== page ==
Elon Musk Will Make an Indelible Mark on Twitter, Experts Say

Elon Musk Will Make an Indelible Mark on Twitter, Experts Say

Elon Musk is set to permanently transform Twitter, which is used by hundreds of millions of people across the world, after the company's board decided to sell the social network to the Tesla CEO.

While Musk has not revealed any particular changes to the website, he has advocated for fewer restrictions on what users can and cannot publish and has speculated that the platform may transition from being financed by advertising to a subscription-based model.

Other improvements include increased attempts to ensure that all postings are made by genuine people, not "bots," and opening up the site's algorithms, which determine a post's prominence on the network, to outside scrutiny.

However, many believe that this is only the beginning.

"If I were Elon Musk, I'd look at this and say, 'You know what, I've got more money than God,'" said Harry Kraemer, a former healthcare executive who is now a professor at Northwestern University's Kellogg School of Management. "'My biggest benefit is that I don't have to make any compromises.'"

Twitter's board of directors agreed on Monday to accept Musk's offer to purchase the firm for $54.20 per share, despite previously indicating that it would reject the billionaire's advances.

The $44 billion transaction comes three weeks after Musk, the world's richest person, announced that he had become a big stakeholder in Twitter and 11 days after he stated in a regulatory filing that he intended to buy the firm altogether.

Throughout the process, Musk has continually pushed for the firm to be less stringent about what users are allowed to publish, portraying Twitter's moderation standards as a drag on its profitability—if not civil society itself.

"I invested in Twitter because I believe in its potential to be the global platform for free expression, and I believe free speech is a social essential for a functioning democracy," he stated in an SEC filing outlining his bid for the platform.

"Free expression is the backbone of a healthy democracy, and Twitter is the digital town square where issues critical to humanity's future are debated," he said after his application was accepted on Monday.

Some anticipated that Musk's acquisition of the platform would pave the door for Donald Trump's return to the site. Twitter's current administration banned the former president of the platform indefinitely after he used it to cast doubt on the legitimacy of his electoral defeat in the days leading up to the Jan. 6, 2021 attack on the United States Capitol Building.

The House Republican Conference sent a tweet early Monday urging Musk to "liberate" the former president. Trump stated on Monday that he had no desire to return to Twitter.

According to Jeff Jarvis, a professor at City University of New York's Newmark Journalism School, Twitter has long battled to find a formula that allows users to freely publish while restricting online abuse, misinformation, and other toxic speech.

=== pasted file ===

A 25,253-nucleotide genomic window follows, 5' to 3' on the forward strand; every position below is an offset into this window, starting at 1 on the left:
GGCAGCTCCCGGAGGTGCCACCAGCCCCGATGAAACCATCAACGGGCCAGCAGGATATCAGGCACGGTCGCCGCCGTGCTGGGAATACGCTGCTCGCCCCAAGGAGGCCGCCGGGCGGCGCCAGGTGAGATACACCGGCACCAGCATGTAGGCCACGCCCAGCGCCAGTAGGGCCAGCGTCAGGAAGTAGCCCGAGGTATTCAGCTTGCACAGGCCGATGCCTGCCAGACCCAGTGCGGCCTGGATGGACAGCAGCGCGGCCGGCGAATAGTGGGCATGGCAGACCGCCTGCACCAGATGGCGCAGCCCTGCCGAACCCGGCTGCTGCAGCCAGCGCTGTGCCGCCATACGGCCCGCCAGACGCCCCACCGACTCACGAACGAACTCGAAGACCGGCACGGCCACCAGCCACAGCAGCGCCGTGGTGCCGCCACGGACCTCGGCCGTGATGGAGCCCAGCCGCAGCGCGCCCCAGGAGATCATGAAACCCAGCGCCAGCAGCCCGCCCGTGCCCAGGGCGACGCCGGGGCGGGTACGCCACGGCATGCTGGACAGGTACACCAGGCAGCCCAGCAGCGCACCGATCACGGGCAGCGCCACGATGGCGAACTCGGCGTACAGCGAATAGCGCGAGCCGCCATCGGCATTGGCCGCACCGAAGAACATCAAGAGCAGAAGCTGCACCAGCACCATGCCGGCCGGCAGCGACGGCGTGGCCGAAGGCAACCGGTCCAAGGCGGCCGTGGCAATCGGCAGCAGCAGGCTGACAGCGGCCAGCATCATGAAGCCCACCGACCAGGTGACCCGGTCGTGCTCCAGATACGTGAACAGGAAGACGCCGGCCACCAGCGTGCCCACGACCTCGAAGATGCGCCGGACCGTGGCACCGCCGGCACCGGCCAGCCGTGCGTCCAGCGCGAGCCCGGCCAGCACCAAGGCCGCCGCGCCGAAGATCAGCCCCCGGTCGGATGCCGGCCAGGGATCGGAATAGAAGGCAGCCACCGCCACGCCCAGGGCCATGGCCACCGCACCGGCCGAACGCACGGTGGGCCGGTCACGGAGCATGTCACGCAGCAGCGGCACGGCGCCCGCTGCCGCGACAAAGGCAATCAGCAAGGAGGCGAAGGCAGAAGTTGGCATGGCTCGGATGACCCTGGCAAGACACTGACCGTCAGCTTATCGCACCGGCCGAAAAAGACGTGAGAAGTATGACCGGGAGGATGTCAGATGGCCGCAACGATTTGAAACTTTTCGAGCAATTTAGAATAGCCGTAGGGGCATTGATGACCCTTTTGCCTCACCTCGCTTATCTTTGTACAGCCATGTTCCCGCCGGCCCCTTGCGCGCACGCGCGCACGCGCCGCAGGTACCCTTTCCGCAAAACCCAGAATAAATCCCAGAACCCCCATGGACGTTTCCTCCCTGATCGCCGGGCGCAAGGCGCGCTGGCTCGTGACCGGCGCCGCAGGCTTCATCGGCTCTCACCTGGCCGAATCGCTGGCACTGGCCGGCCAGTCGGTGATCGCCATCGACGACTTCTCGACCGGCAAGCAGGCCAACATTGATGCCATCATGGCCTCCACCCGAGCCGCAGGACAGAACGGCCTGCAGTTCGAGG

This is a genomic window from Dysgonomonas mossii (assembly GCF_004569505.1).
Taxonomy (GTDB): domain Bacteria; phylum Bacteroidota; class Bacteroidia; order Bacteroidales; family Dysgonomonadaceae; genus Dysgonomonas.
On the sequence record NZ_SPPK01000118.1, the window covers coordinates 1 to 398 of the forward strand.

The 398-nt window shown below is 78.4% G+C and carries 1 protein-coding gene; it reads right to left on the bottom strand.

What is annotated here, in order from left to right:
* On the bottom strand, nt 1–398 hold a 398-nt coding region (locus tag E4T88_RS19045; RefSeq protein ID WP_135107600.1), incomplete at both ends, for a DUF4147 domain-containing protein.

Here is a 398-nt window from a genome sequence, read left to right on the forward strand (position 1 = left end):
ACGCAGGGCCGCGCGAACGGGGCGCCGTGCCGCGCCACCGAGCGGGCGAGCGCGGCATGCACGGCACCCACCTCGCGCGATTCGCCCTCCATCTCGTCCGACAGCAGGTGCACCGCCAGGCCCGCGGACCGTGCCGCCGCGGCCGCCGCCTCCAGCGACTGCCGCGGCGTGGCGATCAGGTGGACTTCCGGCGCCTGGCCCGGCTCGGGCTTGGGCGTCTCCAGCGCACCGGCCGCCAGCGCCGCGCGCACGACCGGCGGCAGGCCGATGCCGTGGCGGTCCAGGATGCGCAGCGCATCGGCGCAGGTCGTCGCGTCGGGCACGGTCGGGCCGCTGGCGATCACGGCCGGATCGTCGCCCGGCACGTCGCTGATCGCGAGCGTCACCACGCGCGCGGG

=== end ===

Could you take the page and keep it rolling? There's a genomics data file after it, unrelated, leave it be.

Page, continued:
It has been gradually feeling its way toward a policy that succeeds in this, Jarvis said, with steps like blocking Trump from the site.

Musk may change these regulations in the name of free speech, enabling the loudest voices to acquire the greatest momentum regardless of the value they offer to the site's dialogues, according to Jarvis.

A query sent to Tesla's investor relations department requesting comment received no immediate response.

Twitter punches beyond its weight, according to Ethan Zuckerman, director of the Initiative for Digital Public Infrastructure at the University of Massachusetts at Amherst, because of its global accessibility and the mainstream media's proclivity to mine the site for information and viewpoints.

He noted that Musk's ownership of Twitter would give "young Internet millionaires" control of the country's most major social media and messaging services, with Meta's stock-ownership structure giving Mark Zuckerberg outsized control over Facebook, Instagram, and WhatsApp.

"I believe people should be extremely concerned about the concept that these two individuals, with immeasurable riches and complicated beliefs and goals, have substantial influence over what we say and don't say online and how these environments function," Zuckerman said.

Musk has stated his goal to control speech lightly on Twitter as a public imperative, not a business ploy. He claimed at a TED conference in Vancouver hours after launching his offer for the firm that he doesn't "worry about the economics at all."

"This is not a method to generate money," he stated emphatically. Kraemer of Kellogg said he wasn't sure about it.

"You don't invest $50 billion on something you think will be noneconomic," he remarked. "He's a clever man, so maybe he'll figure out a way to do it that's more consistent with how he'd like to run it." But I don't think he's doing a $50 billion charity maneuver because he believes in free speech."

Musk presented a concept for a cheaper, more feature-rich version of the site's existing $2.99-a-month membership program, named "Twitter Blue," in a series of tweets after announcing his 9.2 percent investment in Twitter and called for "no advertisements."

"The power of businesses to influence policy is dramatically amplified if Twitter relies on advertising money to survive," he added in a later deleted tweet.

According to Kraemer, Musk may be estimated that there is an untapped supply of new Twitter users globally who want a say-anything platform and are prepared to pay a few dollars a month for it and that the money from these potential users would be more than the site's ad revenue.

"If you have a cheap membership cost, but you add a billion people, it may work out really well economically," he remarked.